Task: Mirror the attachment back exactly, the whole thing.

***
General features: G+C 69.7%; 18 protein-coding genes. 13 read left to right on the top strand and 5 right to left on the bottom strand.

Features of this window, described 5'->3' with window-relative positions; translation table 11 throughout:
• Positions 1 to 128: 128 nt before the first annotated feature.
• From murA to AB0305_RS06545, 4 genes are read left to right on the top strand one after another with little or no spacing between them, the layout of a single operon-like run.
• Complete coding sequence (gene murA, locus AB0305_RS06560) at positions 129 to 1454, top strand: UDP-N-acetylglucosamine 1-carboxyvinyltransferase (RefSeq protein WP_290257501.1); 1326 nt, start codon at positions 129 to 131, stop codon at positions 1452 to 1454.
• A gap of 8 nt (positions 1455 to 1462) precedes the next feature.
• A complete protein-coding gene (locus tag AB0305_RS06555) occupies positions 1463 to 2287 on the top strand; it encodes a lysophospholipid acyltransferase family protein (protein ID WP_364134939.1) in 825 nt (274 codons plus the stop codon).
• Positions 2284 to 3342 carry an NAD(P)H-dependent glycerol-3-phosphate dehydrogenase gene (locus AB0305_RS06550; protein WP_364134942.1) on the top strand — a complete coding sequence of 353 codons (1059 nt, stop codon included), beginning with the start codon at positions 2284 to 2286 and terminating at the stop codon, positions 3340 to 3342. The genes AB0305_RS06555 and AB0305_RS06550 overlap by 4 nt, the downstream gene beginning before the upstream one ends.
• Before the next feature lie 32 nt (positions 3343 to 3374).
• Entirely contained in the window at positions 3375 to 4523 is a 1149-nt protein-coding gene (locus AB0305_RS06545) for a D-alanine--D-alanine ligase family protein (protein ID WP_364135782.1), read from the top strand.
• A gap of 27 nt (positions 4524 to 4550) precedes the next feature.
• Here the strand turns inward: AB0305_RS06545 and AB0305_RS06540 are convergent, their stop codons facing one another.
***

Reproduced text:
General features: G+C 69.7%; 18 protein-coding genes. 13 read left to right on the top strand and 5 right to left on the bottom strand.

Features of this window, described 5'->3' with window-relative positions; translation table 11 throughout:
• Positions 1 to 128: 128 nt before the first annotated feature.
• From murA to AB0305_RS06545, 4 genes are read left to right on the top strand one after another with little or no spacing between them, the layout of a single operon-like run.
• Complete coding sequence (gene murA, locus AB0305_RS06560) at positions 129 to 1454, top strand: UDP-N-acetylglucosamine 1-carboxyvinyltransferase (RefSeq protein WP_290257501.1); 1326 nt, start codon at positions 129 to 131, stop codon at positions 1452 to 1454.
• A gap of 8 nt (positions 1455 to 1462) precedes the next feature.
• A complete protein-coding gene (locus tag AB0305_RS06555) occupies positions 1463 to 2287 on the top strand; it encodes a lysophospholipid acyltransferase family protein (protein ID WP_364134939.1) in 825 nt (274 codons plus the stop codon).
• Positions 2284 to 3342 carry an NAD(P)H-dependent glycerol-3-phosphate dehydrogenase gene (locus AB0305_RS06550; protein WP_364134942.1) on the top strand — a complete coding sequence of 353 codons (1059 nt, stop codon included), beginning with the start codon at positions 2284 to 2286 and terminating at the stop codon, positions 3340 to 3342. The genes AB0305_RS06555 and AB0305_RS06550 overlap by 4 nt, the downstream gene beginning before the upstream one ends.
• Before the next feature lie 32 nt (positions 3343 to 3374).
• Entirely contained in the window at positions 3375 to 4523 is a 1149-nt protein-coding gene (locus AB0305_RS06545) for a D-alanine--D-alanine ligase family protein (protein ID WP_364135782.1), read from the top strand.
• A gap of 27 nt (positions 4524 to 4550) precedes the next feature.
• Here the strand turns inward: AB0305_RS06545 and AB0305_RS06540 are convergent, their stop codons facing one another.